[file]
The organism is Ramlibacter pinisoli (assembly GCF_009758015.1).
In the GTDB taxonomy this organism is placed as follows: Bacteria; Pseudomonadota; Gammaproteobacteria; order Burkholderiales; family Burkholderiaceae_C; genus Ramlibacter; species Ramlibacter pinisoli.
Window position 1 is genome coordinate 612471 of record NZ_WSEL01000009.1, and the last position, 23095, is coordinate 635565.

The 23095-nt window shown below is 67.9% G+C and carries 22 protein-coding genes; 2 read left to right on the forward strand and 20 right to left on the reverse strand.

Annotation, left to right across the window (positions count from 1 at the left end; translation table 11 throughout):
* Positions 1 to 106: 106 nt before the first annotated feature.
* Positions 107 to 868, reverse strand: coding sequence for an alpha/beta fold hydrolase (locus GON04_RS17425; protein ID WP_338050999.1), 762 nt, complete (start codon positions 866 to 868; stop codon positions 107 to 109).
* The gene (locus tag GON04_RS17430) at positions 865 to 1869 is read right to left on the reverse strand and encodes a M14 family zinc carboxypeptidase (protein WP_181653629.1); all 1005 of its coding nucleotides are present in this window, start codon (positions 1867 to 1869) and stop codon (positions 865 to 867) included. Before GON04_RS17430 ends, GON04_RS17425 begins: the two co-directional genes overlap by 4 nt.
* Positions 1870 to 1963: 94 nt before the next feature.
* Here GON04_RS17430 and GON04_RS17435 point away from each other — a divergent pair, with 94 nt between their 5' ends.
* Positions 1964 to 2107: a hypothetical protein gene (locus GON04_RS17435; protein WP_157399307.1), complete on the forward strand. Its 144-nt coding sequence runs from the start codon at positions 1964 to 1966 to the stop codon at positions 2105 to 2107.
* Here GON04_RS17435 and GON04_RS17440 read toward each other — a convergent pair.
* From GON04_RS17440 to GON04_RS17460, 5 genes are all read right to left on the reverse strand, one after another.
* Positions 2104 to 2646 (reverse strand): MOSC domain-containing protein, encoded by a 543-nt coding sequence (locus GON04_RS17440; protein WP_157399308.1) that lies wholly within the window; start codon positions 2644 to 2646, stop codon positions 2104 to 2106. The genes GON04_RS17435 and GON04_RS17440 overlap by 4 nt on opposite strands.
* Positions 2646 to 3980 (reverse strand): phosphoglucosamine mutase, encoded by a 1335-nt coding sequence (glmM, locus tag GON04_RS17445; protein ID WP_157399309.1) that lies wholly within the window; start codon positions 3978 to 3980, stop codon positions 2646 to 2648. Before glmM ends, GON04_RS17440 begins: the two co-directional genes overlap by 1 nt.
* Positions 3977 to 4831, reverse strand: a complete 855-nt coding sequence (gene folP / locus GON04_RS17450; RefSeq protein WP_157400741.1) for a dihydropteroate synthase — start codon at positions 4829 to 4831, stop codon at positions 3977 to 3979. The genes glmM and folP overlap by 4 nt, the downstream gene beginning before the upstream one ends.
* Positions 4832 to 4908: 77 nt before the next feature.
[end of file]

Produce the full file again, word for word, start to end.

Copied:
The organism is Ramlibacter pinisoli (assembly GCF_009758015.1).
In the GTDB taxonomy this organism is placed as follows: Bacteria; Pseudomonadota; Gammaproteobacteria; order Burkholderiales; family Burkholderiaceae_C; genus Ramlibacter; species Ramlibacter pinisoli.
Window position 1 is genome coordinate 612471 of record NZ_WSEL01000009.1, and the last position, 23095, is coordinate 635565.

The 23095-nt window shown below is 67.9% G+C and carries 22 protein-coding genes; 2 read left to right on the forward strand and 20 right to left on the reverse strand.

Annotation, left to right across the window (positions count from 1 at the left end; translation table 11 throughout):
* Positions 1 to 106: 106 nt before the first annotated feature.
* Positions 107 to 868, reverse strand: coding sequence for an alpha/beta fold hydrolase (locus GON04_RS17425; protein ID WP_338050999.1), 762 nt, complete (start codon positions 866 to 868; stop codon positions 107 to 109).
* The gene (locus tag GON04_RS17430) at positions 865 to 1869 is read right to left on the reverse strand and encodes a M14 family zinc carboxypeptidase (protein WP_181653629.1); all 1005 of its coding nucleotides are present in this window, start codon (positions 1867 to 1869) and stop codon (positions 865 to 867) included. Before GON04_RS17430 ends, GON04_RS17425 begins: the two co-directional genes overlap by 4 nt.
* Positions 1870 to 1963: 94 nt before the next feature.
* Here GON04_RS17430 and GON04_RS17435 point away from each other — a divergent pair, with 94 nt between their 5' ends.
* Positions 1964 to 2107: a hypothetical protein gene (locus GON04_RS17435; protein WP_157399307.1), complete on the forward strand. Its 144-nt coding sequence runs from the start codon at positions 1964 to 1966 to the stop codon at positions 2105 to 2107.
* Here GON04_RS17435 and GON04_RS17440 read toward each other — a convergent pair.
* From GON04_RS17440 to GON04_RS17460, 5 genes are all read right to left on the reverse strand, one after another.
* Positions 2104 to 2646 (reverse strand): MOSC domain-containing protein, encoded by a 543-nt coding sequence (locus GON04_RS17440; protein WP_157399308.1) that lies wholly within the window; start codon positions 2644 to 2646, stop codon positions 2104 to 2106. The genes GON04_RS17435 and GON04_RS17440 overlap by 4 nt on opposite strands.
* Positions 2646 to 3980 (reverse strand): phosphoglucosamine mutase, encoded by a 1335-nt coding sequence (glmM, locus tag GON04_RS17445; protein ID WP_157399309.1) that lies wholly within the window; start codon positions 3978 to 3980, stop codon positions 2646 to 2648. Before glmM ends, GON04_RS17440 begins: the two co-directional genes overlap by 1 nt.
* Positions 3977 to 4831, reverse strand: a complete 855-nt coding sequence (gene folP / locus GON04_RS17450; RefSeq protein WP_157400741.1) for a dihydropteroate synthase — start codon at positions 4829 to 4831, stop codon at positions 3977 to 3979. The genes glmM and folP overlap by 4 nt, the downstream gene beginning before the upstream one ends.
* Positions 4832 to 4908: 77 nt before the next feature.